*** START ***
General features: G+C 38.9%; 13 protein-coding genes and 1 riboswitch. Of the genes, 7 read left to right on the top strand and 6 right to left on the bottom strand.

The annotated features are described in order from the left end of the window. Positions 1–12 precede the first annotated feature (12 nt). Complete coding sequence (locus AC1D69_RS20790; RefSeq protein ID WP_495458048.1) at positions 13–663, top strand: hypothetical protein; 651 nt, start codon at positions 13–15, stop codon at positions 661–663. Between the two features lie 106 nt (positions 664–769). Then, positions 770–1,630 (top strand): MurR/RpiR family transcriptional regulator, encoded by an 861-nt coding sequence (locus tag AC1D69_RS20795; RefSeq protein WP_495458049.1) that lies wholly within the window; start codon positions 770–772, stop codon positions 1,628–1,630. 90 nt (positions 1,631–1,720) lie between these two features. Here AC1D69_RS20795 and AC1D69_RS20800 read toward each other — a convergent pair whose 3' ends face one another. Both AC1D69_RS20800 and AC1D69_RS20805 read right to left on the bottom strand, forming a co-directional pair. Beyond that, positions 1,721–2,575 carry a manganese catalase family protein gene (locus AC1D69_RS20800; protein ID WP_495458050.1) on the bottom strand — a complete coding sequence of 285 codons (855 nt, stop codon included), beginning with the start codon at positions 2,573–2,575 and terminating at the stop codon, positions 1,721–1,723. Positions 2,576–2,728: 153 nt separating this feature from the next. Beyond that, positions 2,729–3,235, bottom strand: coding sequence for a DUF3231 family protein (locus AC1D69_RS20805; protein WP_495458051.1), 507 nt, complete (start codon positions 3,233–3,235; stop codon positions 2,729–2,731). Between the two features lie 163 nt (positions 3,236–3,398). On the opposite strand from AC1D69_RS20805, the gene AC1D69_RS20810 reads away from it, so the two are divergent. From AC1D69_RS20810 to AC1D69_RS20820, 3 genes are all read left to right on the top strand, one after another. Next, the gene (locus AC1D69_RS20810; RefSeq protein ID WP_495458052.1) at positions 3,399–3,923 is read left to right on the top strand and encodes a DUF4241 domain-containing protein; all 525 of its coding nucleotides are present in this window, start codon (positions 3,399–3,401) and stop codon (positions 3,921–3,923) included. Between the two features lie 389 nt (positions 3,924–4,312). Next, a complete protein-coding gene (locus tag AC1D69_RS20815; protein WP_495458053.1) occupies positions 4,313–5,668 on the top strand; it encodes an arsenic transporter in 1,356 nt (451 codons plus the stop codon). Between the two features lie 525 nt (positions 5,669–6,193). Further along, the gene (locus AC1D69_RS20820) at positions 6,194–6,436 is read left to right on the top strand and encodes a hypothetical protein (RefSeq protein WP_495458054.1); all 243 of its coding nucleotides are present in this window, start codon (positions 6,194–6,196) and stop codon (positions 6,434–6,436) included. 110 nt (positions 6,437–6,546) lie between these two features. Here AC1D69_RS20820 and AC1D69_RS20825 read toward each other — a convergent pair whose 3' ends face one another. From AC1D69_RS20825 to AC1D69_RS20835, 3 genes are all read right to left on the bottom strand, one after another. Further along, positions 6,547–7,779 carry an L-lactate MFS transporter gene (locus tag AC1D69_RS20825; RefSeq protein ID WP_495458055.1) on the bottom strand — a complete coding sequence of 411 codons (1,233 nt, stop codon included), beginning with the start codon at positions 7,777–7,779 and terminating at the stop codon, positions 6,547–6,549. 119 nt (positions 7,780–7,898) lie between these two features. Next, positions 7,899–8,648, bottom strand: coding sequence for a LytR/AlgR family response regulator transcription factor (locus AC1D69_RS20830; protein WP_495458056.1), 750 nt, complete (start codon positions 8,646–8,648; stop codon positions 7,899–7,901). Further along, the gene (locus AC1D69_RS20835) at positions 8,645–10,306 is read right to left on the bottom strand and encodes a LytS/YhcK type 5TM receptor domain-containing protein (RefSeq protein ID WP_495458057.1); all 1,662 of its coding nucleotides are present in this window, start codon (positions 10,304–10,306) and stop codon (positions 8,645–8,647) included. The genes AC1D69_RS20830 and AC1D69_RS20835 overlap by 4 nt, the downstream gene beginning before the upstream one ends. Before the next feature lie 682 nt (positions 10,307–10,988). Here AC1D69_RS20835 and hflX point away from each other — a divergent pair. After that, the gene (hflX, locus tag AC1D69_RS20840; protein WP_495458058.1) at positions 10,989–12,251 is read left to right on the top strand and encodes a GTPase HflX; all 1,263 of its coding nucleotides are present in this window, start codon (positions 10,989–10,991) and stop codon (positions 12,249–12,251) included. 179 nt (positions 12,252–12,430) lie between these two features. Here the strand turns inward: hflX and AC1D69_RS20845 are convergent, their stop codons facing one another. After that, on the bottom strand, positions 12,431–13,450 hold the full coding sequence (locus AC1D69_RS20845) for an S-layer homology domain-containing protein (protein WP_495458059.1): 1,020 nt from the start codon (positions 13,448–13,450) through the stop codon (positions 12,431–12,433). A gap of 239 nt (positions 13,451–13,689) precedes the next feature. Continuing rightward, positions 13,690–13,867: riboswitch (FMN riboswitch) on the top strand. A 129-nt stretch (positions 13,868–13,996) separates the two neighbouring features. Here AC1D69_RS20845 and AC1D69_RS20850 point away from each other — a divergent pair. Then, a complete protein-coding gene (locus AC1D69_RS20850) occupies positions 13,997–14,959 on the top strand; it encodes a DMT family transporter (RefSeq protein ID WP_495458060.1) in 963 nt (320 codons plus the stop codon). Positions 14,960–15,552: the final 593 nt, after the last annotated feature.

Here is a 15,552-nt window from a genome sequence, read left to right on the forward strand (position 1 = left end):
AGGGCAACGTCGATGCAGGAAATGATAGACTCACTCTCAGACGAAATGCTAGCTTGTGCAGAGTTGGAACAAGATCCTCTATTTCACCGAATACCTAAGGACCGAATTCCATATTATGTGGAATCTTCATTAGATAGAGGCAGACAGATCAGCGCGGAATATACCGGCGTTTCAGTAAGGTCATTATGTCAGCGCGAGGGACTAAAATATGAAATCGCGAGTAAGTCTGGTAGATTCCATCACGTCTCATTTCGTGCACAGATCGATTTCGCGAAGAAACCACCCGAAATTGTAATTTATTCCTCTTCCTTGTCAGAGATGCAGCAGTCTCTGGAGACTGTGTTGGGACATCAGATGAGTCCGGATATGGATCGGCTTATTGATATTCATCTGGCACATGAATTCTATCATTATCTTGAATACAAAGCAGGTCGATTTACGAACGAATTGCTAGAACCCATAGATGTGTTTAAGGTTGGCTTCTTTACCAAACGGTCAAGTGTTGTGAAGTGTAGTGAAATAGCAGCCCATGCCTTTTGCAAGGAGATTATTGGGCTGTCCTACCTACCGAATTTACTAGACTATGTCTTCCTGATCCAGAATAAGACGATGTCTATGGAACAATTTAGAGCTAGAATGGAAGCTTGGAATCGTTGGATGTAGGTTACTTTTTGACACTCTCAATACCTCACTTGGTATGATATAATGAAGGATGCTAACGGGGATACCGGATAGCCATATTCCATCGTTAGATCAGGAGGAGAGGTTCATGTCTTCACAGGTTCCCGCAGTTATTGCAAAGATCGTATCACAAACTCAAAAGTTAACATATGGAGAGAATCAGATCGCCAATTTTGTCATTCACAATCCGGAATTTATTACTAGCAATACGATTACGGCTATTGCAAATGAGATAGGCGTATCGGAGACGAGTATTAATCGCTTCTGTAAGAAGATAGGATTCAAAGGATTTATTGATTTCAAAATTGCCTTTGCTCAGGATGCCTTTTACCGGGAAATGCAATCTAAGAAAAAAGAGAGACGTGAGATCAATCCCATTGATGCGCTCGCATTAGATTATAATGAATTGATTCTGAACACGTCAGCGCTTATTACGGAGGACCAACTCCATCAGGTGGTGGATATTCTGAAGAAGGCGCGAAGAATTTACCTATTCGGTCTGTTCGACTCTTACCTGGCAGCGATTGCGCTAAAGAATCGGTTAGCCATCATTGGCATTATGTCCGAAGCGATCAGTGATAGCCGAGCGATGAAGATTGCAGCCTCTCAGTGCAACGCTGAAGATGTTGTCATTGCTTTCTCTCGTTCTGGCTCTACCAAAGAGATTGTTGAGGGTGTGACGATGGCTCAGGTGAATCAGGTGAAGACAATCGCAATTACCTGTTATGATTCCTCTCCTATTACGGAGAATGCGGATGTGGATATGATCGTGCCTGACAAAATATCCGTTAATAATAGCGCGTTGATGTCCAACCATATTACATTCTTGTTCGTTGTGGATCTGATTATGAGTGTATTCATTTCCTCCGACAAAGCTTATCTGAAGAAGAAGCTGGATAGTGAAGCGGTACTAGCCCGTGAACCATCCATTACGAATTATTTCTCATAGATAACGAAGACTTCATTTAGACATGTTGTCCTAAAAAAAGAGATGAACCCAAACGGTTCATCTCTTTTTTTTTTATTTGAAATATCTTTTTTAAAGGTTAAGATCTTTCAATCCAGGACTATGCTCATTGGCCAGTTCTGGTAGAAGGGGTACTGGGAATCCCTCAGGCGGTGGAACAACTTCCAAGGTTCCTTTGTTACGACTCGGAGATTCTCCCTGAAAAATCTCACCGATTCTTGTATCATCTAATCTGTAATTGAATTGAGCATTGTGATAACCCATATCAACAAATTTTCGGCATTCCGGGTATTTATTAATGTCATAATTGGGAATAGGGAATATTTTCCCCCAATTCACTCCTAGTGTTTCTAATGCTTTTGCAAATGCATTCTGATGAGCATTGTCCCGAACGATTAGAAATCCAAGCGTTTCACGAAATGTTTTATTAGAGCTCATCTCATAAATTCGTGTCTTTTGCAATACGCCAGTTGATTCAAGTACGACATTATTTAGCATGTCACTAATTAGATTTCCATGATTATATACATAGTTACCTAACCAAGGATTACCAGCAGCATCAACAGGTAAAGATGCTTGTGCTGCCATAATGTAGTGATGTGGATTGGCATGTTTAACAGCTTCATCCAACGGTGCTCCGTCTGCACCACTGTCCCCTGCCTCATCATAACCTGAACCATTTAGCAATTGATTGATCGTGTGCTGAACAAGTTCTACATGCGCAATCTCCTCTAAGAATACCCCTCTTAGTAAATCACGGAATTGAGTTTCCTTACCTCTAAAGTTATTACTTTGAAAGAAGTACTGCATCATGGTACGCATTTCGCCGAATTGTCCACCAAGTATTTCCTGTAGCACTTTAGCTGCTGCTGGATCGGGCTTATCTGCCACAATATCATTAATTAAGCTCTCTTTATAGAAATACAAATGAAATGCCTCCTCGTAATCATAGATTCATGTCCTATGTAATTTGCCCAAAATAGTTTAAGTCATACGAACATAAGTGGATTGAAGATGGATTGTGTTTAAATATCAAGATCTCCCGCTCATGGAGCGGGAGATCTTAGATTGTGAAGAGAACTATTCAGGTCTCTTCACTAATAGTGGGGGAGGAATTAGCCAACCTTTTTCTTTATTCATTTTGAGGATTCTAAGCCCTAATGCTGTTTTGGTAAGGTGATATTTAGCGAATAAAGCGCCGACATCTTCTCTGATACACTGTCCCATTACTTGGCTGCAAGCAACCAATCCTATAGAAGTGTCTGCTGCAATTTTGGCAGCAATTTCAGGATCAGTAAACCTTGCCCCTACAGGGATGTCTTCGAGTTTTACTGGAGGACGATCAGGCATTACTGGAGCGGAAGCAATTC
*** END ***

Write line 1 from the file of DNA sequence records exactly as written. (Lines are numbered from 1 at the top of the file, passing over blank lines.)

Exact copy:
General features: G+C 38.9%; 13 protein-coding genes and 1 riboswitch. Of the genes, 7 read left to right on the top strand and 6 right to left on the bottom strand.